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Democratic presidential candidate former Vice President Joe Biden arrives to speak at McGregor Industries in Dunmore, Pa., Thursday, July 9, 2020. (AP Photo/Matt Slocum) Democratic presidential candidate former Vice President Joe Biden arrives to speak at McGregor Industries in Dunmore, Pa., Thursday, July 9, 2020. (AP Photo/Matt Slocum)

Democratic presidential candidate former Vice President Joe Biden arrives to speak at McGregor Industries in Dunmore, Pa., Thursday, July 9, 2020. (AP Photo/Matt Slocum)

Sophie Austin
By Sophie Austin July 10, 2020

Editor’s note: PolitiFact’s Stump Speech Analyzer looks at the content and accuracy of candidate stump speeches. Following our summary of the speech’s main themes, we present fact-checks of specific talking points. Read our previous stump speech analyzers for Joe Biden and the Democratic primary field.

The speech: Biden’s 30-minute speech in Dunmore, Pa., July 9, 2020.

Leaning into his background as a Scranton, Pa., native, former Vice President Joe Biden laid out his plans to help small businesses and families recover from the pandemic at a stump speech in the state. 

Biden, the presumptive Democratic nominee, criticized President Donald Trump on the economy, called out his divisive rhetoric and challenged his response to the COVID-19 pandemic.

"Donald Trump may believe that pitting Americans against Americans will benefit him," Biden said in a speech in Dunmore, Pa. "We have a health crisis, an economic crisis, a racial justice crisis, a climate crisis. We need to come together to solve these crises, to solve them as Americans."

Biden is proposing a $15 minimum wage, advancing the country's manufacturing sector and tightening "Buy American" rules.

He also pushed for paid family and medical leave and improved sanitary conditions for workers. He said he wants the U.S. to spend $45 million on Title I schools, which have high numbers of children from low-income families.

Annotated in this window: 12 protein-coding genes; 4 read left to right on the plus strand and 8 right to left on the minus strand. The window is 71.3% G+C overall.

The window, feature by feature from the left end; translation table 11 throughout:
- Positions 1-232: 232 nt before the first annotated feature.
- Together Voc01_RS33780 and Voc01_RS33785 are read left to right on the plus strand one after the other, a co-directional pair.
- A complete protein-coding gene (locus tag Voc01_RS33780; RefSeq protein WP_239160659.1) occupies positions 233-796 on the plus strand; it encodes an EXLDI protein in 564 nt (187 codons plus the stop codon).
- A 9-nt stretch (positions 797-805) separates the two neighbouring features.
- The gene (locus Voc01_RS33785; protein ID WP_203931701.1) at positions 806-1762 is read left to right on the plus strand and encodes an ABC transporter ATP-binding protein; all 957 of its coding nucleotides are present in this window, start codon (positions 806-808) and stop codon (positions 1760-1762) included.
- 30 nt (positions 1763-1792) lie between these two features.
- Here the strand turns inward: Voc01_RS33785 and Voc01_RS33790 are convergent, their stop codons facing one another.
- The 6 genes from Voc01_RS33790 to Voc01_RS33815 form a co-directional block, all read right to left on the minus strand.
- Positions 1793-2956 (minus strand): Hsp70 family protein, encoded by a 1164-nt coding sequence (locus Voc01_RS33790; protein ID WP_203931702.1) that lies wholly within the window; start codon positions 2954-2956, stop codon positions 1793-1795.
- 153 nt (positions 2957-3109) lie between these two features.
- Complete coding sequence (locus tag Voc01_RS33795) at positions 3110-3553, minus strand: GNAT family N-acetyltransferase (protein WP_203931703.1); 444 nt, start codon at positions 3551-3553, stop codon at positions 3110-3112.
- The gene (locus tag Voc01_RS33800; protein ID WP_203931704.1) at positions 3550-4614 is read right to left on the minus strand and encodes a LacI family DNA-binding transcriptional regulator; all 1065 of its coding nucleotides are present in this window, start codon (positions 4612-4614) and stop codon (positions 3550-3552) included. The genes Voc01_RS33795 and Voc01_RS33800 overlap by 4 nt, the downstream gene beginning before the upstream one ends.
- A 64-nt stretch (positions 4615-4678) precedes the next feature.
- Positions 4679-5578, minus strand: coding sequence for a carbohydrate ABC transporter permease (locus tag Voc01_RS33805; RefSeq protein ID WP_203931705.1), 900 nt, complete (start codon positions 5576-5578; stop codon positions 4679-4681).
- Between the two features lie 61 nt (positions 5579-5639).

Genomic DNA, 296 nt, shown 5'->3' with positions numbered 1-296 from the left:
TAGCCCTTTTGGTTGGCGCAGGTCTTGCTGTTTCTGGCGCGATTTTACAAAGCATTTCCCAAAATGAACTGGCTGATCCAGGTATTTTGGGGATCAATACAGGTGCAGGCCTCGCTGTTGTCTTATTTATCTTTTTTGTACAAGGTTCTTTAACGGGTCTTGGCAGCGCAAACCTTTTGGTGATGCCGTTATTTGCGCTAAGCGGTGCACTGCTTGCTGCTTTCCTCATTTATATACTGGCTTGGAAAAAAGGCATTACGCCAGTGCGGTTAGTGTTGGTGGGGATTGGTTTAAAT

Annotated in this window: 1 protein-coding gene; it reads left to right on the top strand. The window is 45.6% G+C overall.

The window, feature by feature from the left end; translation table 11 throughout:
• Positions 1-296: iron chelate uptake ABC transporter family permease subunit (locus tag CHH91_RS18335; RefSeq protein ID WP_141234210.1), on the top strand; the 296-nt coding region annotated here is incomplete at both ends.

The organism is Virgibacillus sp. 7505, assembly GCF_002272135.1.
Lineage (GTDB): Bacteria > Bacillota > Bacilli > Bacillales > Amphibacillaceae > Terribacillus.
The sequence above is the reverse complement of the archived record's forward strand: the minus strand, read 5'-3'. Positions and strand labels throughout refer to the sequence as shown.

Biden focused on the impact of the pandemic on women and people of color and said he wants to make it easier for families to afford child care and fight for fairer wages for caretakers of children and older people.

"This is our moment to imagine and to build a new American economy for our families and for our communities. An economy where every American, every American has a chance to get a fair return for the work they put in," Biden said.

Fact-checking Biden’s statements

"An economy that says investing in American people and working families is more important than the nearly $2 trillion in tax breaks predominantly handed out to the super wealthy."

This amount needs context. Biden is referring to the 2017 Republican-backed tax law that was projected to add $1.8 trillion to the national deficit over 10 years, according to a 2019 analysis by the nonpartisan Congressional Budget Office. 

The Tax Cuts and Jobs Act, which passed in Congress without a single Democratic vote, benefits wealthier Americans disproportionately, but the tax bill does give tax cuts to every income group, on average. (Some taxpayers in each group will not get a tax cut, depending on their own financial circumstances, but on average, each of the income ranges do.)

People who made between $100,000 and $200,000 saw the largest tax cuts, and people making $200,000 to $500,000 saw the second largest share of reductions. People with incomes below $50,000 collected 6.6% of the bill’s tax gains.

"When it comes to COVID-19, after months of doing nothing other than predicting the virus would disappear or maybe if you drank bleach you may be okay, Trump has simply given up."

This is exaggerated. Trump didn’t say that people infected with COVID-19 would be healed if they drank bleach. He did, however, ponder the idea of applying disinfectants to the site of virus infection inside a person’s body. Following Trump’s statements, medical experts and the maker of Lysol warned that disinfectants should not be used inside one’s body.

Says "360,000 Pennsylvanians fought on the side of the Union to defeat the flag, that Confederate flag, including more Black soldiers coming from the state of Pennsylvania than any other state in the nation."

He’s largely right: More Black Pennsylvanians fought in the Civil War than soldiers from any other free state in the Union. But a touch of clarification is needed.

Biden didn’t explain the distinction between Black Union soldiers who fought in states where slavery was illegal or legal, or Black soldiers who fought for the Confederate states.

During the war, 360,000 Pennsylvanians fought for the Union Army, and 8,612 Black men from Pennsylvania served in the United States Colored Troops or the United States Colored Infantry. In total, about 185,000 Black troops served in the infantry.

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